Psoralens are the linear isomers of the furocoumarin family. Psoralen is extracted from the mature fruit of Psoralea corylifolia L. (Bu-Gu-Zhi in Chinese) and exhibit photosensitizing effects and various biological activities. Psoralen is commonly used in combination with long wavelength ultraviolet light for the treatment of a variety of skin diseases, such as psoriasis, vitiligo, cutaneous T-cell lymphoma, pemphigus vulgaris, systemic sclerosis, and systemic lupus erythematosus [1115]. Varying degrees of remission of these diseases occur after Psoralen treatment. The ability of Psoralen to modulate the proliferation and differentiation of cultured cells in vitro, including epidermal cells [16], vascular smooth muscle cells [17], bladder carcinoma cells [18], mucoepidermoid carcinoma cells [19], mammary cancer cells [20], and osteoblasts [21], has been investigated. Psoralen induces transformation from the G1 phase to the S phase or the G2 phase in osteoblasts, which suggests that these compounds effectively regulate progenitor and stem cells.

A series of experiments were performed to examine the role of Psoralen on the proliferation, multidirectional differentiation of NSC. Microarray libraries were generated from the Psoralen-treated NSC to systematically analyze the transcript profile of Psoralen-treated NSC and gain insight into the underlying molecular mechanisms.

2. Materials and Methods

2.1. Animals

Pregnant Kunming female mice were maintained in the animal facility of the Public Health Center of Fudan University. All procedures were approved by the Animal Care and Use Committee of Fudan University in accordance with the guidelines for animal use of the National Institutes of Health.

2.2. NSC Preparation and Culture

Neurosphere culture was performed as described previously [22] with some modifications. Mouse embryos at embryonic day 14 (E14) were collected from timed-pregnant Kunming mice and placed in D-PBS (Invitrogen, CA, USA). The forebrain neuroepithelium was removed from the embryos under a dissection microscope. The resultant tissue was dissociated by mechanical dissociation into a single-cell suspension using a small-bore, fire-polished Pasteur pipette. The cells were filtered through a sterile nylon mesh and washed twice with a DMEM/F12 medium (Invitrogen, CA, USA) containing 100 units/mL penicillin and 100 μg/mL streptomycin. The number of viable cells was determined by trypan blue staining. Neurosphere culture was initiated by seeding the cells at a density of 1 × 105 to 2 × 105 viable cells/mL in the basal medium supplemented with 20 ng/mL human recombinant fibroblast growth factor-2 (hrFGF2, Invitrogen, CA, USA), 20 ng/mL human recombinant endothelial growth factor (hrEGF, Invitrogen, CA, USA), and Stempro NSC supplement (Invitrogen, CA, USA). The surface of the culture dishes was coated with Poly-D lysine (PDL) (10 mg/mL, Millipore, USA) to prevent cell attachment.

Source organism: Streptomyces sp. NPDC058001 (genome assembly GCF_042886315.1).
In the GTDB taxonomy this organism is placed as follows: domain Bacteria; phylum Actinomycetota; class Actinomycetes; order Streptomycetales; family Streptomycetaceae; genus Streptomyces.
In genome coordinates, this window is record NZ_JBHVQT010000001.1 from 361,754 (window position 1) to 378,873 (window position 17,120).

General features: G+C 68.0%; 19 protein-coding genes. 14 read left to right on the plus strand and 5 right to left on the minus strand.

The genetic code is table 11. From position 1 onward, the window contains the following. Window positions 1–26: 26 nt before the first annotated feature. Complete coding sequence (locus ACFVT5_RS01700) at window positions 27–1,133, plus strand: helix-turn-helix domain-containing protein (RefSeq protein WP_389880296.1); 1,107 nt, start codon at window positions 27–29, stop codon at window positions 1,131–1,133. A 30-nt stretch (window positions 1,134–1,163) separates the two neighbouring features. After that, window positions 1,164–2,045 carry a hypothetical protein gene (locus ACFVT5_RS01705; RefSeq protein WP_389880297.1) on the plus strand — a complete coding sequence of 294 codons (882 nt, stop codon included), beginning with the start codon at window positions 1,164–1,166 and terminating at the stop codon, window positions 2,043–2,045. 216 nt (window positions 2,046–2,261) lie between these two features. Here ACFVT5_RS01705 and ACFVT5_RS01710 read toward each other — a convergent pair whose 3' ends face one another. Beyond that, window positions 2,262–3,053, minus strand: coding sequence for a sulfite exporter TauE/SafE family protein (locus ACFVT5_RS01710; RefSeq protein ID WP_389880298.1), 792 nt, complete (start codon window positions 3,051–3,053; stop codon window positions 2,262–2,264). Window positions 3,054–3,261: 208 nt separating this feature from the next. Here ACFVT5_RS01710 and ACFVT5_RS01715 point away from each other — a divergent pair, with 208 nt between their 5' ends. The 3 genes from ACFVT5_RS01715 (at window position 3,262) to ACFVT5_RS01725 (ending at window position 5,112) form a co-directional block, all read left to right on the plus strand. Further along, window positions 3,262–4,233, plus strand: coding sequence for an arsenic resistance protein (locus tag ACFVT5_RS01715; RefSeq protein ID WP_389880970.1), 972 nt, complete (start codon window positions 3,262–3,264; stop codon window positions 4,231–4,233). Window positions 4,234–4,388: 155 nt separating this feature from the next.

2.3. Neurosphere Formation Assay

Cells were plated under clonal conditions at 5 cells/μL in 96-well plate (0.1 mL/well) in serum-free DMEM/F12 medium containing 20 ng/mL hrFGF-2 (Invitrogen, CA, USA), Stempro NSC supplement (Invitrogen, CA, USA), 100 units/mL penicillin and 100 μg/mL streptomycin. The next day, various concentrations (10 nM, 50 nM, and 100 nM) of Psoralen (Yousi Biotechnology, Shanghai, China; purity above 99% HPLC) were added to each well. The total number of spheres that formed in each well was quantified after 8 d. Only colonies >40 μm in diameter were counted as neurospheres. Neurosphere size was determined by measuring the diameters of individual neurospheres under light microscopy, and it is expressed as a volume (assuming a spherical shape). The consecutive second, third, or fourth passages were used to determine neurosphere formation.

2.4. Cell Proliferation Assay

Cell proliferation was based on the incorporation of EdU and its subsequent detection by a fluorescent azide through a Cu(I)-catalyzed [3 + 2] cycloaddition reaction (“click” chemistry) as described previously [23]. In brief, single NSCs were grown in 96-well plates in DMEM/F12 medium containing 20 ng/mL hrFGF-2 and hrEGF (Invitrogen, CA, USA), Stempro NSC supplement (Invitrogen, CA, USA), 100 units/mL penicillin, and 100 μg/mL streptomycin. EdU was added to the culture media in a final concentration of 10 μM for 3 h. Cells were fixed in formaldehyde and penetrated with 0.5% Triton X-100. The cells were stained during a 30 min incubation with 100 mM Tris, 0.5 mM CuSO4, 10 μM Alexa 594-azide, and 50 mM ascorbic acid. Cells were counterstained with 4′-6-diamidino-2-phenylindole (DAPI). The cells were washed and imaged using fluorescence microscopy.

2.5. Differentiation Assay

Single NSCs were plated at a density of 5000 cells/well in 10 μg/mL PDL-coated 96-well culture dishes (Corning, NY, USA) and incubated for 3 d in a differentiation medium of DMEM/F12 containing 1% fetal bovine serum (Invitrogen, CA, USA), Stempro NSC supplement (Invitrogen, CA, USA), 100 units/mL penicillin, and 100 μg/mL streptomycin. The cells were harvested 3 d later for Western blot and immunocytochemical analyses.

2.6. Western Blot Analysis